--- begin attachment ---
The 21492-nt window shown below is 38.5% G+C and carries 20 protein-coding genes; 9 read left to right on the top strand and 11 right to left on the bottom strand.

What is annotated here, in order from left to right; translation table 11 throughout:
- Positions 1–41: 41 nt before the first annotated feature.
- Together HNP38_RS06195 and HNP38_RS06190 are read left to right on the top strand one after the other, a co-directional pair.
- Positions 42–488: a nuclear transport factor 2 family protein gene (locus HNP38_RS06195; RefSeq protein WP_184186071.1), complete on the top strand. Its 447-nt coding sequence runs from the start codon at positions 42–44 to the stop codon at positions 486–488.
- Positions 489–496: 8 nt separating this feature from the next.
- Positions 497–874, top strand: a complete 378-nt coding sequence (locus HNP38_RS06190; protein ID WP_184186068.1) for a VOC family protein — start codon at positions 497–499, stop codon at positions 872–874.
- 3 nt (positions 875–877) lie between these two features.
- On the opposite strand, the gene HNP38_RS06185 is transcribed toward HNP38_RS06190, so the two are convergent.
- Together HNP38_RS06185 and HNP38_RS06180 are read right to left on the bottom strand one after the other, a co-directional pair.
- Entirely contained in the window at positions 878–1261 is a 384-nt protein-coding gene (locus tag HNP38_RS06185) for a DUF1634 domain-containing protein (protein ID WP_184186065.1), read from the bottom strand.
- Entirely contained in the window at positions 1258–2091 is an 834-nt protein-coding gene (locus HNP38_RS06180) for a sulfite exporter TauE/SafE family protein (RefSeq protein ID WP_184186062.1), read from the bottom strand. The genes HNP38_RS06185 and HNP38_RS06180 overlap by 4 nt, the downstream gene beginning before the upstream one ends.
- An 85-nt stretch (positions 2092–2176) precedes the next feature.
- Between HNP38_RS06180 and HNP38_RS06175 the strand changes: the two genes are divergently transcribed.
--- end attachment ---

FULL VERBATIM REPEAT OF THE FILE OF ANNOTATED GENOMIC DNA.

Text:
The 21492-nt window shown below is 38.5% G+C and carries 20 protein-coding genes; 9 read left to right on the top strand and 11 right to left on the bottom strand.

What is annotated here, in order from left to right; translation table 11 throughout:
- Positions 1–41: 41 nt before the first annotated feature.
- Together HNP38_RS06195 and HNP38_RS06190 are read left to right on the top strand one after the other, a co-directional pair.
- Positions 42–488: a nuclear transport factor 2 family protein gene (locus HNP38_RS06195; RefSeq protein WP_184186071.1), complete on the top strand. Its 447-nt coding sequence runs from the start codon at positions 42–44 to the stop codon at positions 486–488.
- Positions 489–496: 8 nt separating this feature from the next.
- Positions 497–874, top strand: a complete 378-nt coding sequence (locus HNP38_RS06190; protein ID WP_184186068.1) for a VOC family protein — start codon at positions 497–499, stop codon at positions 872–874.
- 3 nt (positions 875–877) lie between these two features.
- On the opposite strand, the gene HNP38_RS06185 is transcribed toward HNP38_RS06190, so the two are convergent.
- Together HNP38_RS06185 and HNP38_RS06180 are read right to left on the bottom strand one after the other, a co-directional pair.
- Entirely contained in the window at positions 878–1261 is a 384-nt protein-coding gene (locus tag HNP38_RS06185) for a DUF1634 domain-containing protein (protein ID WP_184186065.1), read from the bottom strand.
- Entirely contained in the window at positions 1258–2091 is an 834-nt protein-coding gene (locus HNP38_RS06180) for a sulfite exporter TauE/SafE family protein (RefSeq protein ID WP_184186062.1), read from the bottom strand. The genes HNP38_RS06185 and HNP38_RS06180 overlap by 4 nt, the downstream gene beginning before the upstream one ends.
- An 85-nt stretch (positions 2092–2176) precedes the next feature.
- Between HNP38_RS06180 and HNP38_RS06175 the strand changes: the two genes are divergently transcribed.